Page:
England ‘content, relaxed, excited’ ahead of Ashes

England wicketkeeper Jonny Bairstow said: ‘If you can’t get up for an Ashes series, what can you get up for’? (AFP)
Updated 19 November 2017
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England ‘content, relaxed, excited’ ahead of Ashes

SYDNEY: England wicketkeeper Jonny Bairstow said the tourists were “content, relaxed, excited” as they arrived in Brisbane on Sunday ahead of this week’s opening Ashes Test.
Bairstow, a veteran of the 2013-14 tour when England were whitewashed 5-0, said he would welcome the return of suspended all-rounder Ben Stokes but was confident the squad would do England proud at the Gabba regardless.
“Content, relaxed, excited,” the 28-year-old told reporters at Brisbane airport when asked to sum up the mood in the camp.
“We’re ready to go, we’re excited about the prospect of the first Test.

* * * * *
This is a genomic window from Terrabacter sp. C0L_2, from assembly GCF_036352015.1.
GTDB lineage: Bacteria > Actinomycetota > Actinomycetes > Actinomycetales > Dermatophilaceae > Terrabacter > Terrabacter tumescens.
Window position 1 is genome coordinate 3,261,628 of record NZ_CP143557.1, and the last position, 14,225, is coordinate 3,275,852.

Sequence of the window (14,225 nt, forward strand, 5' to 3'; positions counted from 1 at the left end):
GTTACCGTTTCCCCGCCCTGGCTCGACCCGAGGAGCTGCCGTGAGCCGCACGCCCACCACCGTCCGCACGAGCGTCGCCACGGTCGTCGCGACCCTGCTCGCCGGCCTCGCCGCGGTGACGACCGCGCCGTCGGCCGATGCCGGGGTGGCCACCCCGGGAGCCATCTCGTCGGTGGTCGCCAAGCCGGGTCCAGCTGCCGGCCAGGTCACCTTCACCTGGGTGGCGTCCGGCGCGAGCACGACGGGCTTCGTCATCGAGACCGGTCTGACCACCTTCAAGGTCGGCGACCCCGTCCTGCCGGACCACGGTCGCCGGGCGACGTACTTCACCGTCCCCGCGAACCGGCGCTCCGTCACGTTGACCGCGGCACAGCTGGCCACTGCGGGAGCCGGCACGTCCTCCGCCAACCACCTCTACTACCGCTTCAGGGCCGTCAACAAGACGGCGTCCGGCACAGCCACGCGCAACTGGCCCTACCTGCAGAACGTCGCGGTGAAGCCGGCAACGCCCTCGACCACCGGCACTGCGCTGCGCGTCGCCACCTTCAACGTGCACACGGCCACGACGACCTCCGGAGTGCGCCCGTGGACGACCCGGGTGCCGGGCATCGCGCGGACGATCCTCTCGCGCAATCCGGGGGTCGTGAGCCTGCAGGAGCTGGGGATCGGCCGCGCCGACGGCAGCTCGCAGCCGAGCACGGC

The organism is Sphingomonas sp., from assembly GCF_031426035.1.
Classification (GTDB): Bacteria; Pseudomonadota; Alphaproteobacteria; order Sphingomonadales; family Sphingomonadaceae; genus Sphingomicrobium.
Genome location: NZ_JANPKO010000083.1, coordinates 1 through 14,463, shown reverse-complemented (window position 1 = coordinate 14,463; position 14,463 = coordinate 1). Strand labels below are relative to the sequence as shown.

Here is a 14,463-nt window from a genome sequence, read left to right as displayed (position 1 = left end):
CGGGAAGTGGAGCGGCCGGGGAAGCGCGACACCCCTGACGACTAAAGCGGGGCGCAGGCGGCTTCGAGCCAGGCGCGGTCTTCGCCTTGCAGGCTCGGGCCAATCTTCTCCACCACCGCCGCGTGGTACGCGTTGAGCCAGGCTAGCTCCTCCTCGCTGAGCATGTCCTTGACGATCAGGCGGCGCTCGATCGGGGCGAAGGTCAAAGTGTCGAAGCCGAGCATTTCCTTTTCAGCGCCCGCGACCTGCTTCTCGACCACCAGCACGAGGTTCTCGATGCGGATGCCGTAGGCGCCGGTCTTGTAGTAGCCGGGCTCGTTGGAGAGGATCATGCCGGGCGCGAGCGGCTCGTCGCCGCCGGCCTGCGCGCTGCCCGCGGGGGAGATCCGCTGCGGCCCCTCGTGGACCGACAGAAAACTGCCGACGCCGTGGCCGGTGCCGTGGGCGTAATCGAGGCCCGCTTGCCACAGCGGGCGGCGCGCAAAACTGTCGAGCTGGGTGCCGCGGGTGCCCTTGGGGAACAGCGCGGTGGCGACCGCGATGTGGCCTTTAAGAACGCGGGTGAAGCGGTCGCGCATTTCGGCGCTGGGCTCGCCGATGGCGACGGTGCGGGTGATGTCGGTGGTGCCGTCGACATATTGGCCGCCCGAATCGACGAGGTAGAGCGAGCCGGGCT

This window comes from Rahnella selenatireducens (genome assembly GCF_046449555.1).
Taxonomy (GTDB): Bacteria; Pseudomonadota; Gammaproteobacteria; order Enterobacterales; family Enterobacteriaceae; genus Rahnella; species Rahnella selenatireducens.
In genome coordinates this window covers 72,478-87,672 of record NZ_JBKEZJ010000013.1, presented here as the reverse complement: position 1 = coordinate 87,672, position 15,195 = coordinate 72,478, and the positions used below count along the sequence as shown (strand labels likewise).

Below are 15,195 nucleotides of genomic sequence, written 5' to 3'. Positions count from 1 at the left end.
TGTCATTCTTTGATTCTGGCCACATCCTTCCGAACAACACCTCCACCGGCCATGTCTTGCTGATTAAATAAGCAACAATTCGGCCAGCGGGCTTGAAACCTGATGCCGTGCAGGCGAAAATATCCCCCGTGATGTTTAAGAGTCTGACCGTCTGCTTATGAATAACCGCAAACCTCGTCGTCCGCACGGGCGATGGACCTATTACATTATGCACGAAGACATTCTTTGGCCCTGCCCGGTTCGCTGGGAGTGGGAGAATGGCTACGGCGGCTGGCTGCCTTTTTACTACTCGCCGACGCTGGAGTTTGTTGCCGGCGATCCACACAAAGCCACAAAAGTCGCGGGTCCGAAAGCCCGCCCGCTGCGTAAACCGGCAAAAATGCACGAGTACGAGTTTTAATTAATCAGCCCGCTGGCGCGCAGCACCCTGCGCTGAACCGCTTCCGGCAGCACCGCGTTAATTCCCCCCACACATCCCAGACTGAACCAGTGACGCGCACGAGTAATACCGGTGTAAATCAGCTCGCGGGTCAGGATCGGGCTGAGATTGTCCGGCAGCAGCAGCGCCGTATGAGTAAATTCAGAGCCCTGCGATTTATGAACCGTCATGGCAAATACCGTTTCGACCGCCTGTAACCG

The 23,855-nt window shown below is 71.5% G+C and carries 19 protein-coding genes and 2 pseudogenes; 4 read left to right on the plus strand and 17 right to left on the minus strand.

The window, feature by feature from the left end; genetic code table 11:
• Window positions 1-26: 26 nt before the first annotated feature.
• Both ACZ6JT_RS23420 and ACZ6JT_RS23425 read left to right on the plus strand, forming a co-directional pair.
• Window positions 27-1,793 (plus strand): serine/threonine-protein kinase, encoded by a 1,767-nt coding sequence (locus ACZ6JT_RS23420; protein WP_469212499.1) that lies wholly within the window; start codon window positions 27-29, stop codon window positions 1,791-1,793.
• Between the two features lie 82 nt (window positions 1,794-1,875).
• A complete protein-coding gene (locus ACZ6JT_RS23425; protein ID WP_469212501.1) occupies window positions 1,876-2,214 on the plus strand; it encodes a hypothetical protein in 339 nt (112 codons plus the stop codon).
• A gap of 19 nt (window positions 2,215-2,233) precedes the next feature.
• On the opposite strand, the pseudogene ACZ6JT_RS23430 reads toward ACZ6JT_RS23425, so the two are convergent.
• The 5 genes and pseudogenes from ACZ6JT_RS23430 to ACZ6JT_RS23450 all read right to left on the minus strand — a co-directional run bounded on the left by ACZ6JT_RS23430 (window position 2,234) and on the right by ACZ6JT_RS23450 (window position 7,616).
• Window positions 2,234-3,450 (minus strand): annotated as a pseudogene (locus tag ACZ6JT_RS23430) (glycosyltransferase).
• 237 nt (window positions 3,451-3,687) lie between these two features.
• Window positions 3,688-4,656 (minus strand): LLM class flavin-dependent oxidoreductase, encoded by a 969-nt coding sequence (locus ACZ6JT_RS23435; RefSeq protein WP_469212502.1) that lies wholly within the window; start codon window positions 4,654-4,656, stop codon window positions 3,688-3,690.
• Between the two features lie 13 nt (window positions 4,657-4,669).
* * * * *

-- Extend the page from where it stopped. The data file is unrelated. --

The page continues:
“We know that we’ve worked hard leading up to this test match but it’s about how we front up on the first morning of the first Test at the Gabba when everyone’s watching.
“(But) if you can’t get up for an Ashes series, if you can’t get up for England against Australia, what can you get up for?”
Vice-captain Stokes has been suspended since being arrested on suspicion of causing actual bodily harm outside a Bristol nightclub in September.
A report in Britain’s Daily Telegraph on Saturday said that police would make a decision over whether to charge Stokes this week, potentially leaving him clear to join the England squad before the second test in Adelaide.
“It would be amazing if Stokesy comes out here. He’s a fantastic cricketer,” said Bairstow.
“We don’t know what’s going on there. It’s completely out of our hands. We’re hoping it’s resolved sooner rather than later because at the end of the day we want the best cricketers playing in the Ashes.
“That’s the series that we want.”
Meanwhile Australia coach Darren Lehmann defended the squad selection for the Ashes opener on Sunday and urged former players to back the team as they prepare to try and wrest the famous urn back from English hands.